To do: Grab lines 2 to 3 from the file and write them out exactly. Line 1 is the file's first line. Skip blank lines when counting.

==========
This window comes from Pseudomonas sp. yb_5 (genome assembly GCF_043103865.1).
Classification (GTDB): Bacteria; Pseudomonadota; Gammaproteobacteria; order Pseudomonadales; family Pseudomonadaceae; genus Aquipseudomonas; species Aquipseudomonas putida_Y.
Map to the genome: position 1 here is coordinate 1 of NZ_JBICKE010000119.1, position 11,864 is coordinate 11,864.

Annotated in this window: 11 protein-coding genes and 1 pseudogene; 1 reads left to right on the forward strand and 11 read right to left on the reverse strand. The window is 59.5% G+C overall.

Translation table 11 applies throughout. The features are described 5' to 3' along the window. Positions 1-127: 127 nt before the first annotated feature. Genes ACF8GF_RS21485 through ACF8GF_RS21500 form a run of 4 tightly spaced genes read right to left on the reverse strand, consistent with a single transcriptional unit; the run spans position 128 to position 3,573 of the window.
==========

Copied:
Classification (GTDB): Bacteria; Pseudomonadota; Gammaproteobacteria; order Pseudomonadales; family Pseudomonadaceae; genus Aquipseudomonas; species Aquipseudomonas putida_Y.
Map to the genome: position 1 here is coordinate 1 of NZ_JBICKE010000119.1, position 11,864 is coordinate 11,864.